So the man came down and when he got to the ground the Big Man-eater laid the basket with the club to one side and stood ready. When he got down they wrestled and after a while the Big Man-eater threw him down. But he got up and they wrestled again. After they had done this for a while she threw him down again. He stood up again and when in wrestling around they got close to the basket, the man threw the Big Man-eater down, seized the club, killed her, and cut her head off. But when Big Man-eater said "Come together," it reunited with the body. When he cut it off again, she said, "Come together," and it reunited. It kept on reuniting every time, but the fourth time he cut the head off it remained that way.

When she was dead the man cut her in pieces and threw the parts away. He took out her heart and hit a tree with it. "Stick there and become tree fungus (bakta)," he said. The intestines he took and threw into the bushes and they hung on a tree. "Keep on hanging as balkapitca (a long blue or black vine found in the bottoms)," he said. Her nose he cut off and carried along, and he took the club and carried that also, going in the direction from which the Big Man-eater had come. Presently he heard some girls pounding corn with a pestle and reached the place. When he sat down with them they saw the club and said, "This looks like our grandmother's club." "No," he answered, "God sent it to me." They saw her nose and said, "This looks like our grandmother's nose." "No," he answered, "It is a pipe which God sent me." "The club is to tickle people," he said, and he tried to tickle them. "If you all lie down in a straight line, I will tickle you," he said. All lay down, whereupon he stood over them holding the club and cut all of their throats.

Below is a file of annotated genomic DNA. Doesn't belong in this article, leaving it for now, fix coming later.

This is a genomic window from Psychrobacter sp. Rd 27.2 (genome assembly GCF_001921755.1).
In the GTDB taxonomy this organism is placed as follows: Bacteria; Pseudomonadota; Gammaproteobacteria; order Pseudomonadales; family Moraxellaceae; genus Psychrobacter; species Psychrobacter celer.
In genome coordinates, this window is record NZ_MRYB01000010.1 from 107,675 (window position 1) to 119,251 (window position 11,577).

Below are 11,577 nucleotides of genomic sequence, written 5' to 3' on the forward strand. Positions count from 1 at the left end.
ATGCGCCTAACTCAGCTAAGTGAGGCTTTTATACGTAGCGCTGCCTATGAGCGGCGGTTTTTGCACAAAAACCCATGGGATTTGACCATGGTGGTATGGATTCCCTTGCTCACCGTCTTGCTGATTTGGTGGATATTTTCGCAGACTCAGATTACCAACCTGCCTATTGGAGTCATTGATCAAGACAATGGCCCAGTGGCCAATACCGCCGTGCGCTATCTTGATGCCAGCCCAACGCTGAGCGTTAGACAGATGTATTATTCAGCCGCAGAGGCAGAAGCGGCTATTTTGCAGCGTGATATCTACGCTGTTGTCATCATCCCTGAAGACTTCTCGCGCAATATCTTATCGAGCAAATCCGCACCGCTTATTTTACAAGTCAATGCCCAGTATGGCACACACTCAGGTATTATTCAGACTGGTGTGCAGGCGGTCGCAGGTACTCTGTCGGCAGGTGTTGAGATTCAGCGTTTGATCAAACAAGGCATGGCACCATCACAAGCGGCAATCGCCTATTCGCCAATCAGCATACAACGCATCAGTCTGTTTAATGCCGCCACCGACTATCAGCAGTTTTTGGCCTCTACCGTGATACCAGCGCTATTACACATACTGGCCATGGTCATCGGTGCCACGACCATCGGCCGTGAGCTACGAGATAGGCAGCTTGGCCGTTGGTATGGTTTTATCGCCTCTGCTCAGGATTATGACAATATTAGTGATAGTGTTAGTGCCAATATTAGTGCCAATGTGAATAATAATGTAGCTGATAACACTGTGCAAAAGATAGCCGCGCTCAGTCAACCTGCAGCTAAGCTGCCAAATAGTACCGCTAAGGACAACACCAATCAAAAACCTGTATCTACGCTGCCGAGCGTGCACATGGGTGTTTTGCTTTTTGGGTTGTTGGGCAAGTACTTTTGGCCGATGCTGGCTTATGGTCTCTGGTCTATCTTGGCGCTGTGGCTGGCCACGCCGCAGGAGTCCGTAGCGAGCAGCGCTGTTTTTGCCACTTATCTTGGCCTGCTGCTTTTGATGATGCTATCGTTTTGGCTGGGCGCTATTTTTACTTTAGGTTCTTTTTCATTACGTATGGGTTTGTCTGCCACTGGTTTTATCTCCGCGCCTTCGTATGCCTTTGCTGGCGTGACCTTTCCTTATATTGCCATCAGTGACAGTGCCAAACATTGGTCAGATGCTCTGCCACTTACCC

Then he asked a boy who was there, "Do you eat human beings who are brought here?" "Yes," he said. "Where do you throw their bones?" he asked. "We throw them over there under that tree," he answered. "Go and point out the place." So he guided him and he went there. He reached the place and said "Here it is," and there were many human bones piled under that tree. Then the youth shot an arrow up and when it came down said, "Look out! It will stick into you."

"Ofhaha," said the dead man, and awoke and sat down. He shot above the next in the same manner and when the arrow descended he awoke and sat down. It went on that way until all came to life.

Then he took them and guided them on. "Do not turn to look behind you," he said. He went on, but after they had gone along for a while one looked back and turned into a wildcat. It said "W?'?, w?'?," and disappeared. The others went on for a while, when another turned and looked back. He turned into a crow, crying, "a' a' a'" and flew out of sight. After they had gone on for a while longer another one turned and looked back. He turned into a chicken hawk which cried "blank, blank, blank," and flew out of sight. Two others disappeared in the same way until only the first one returned to his place.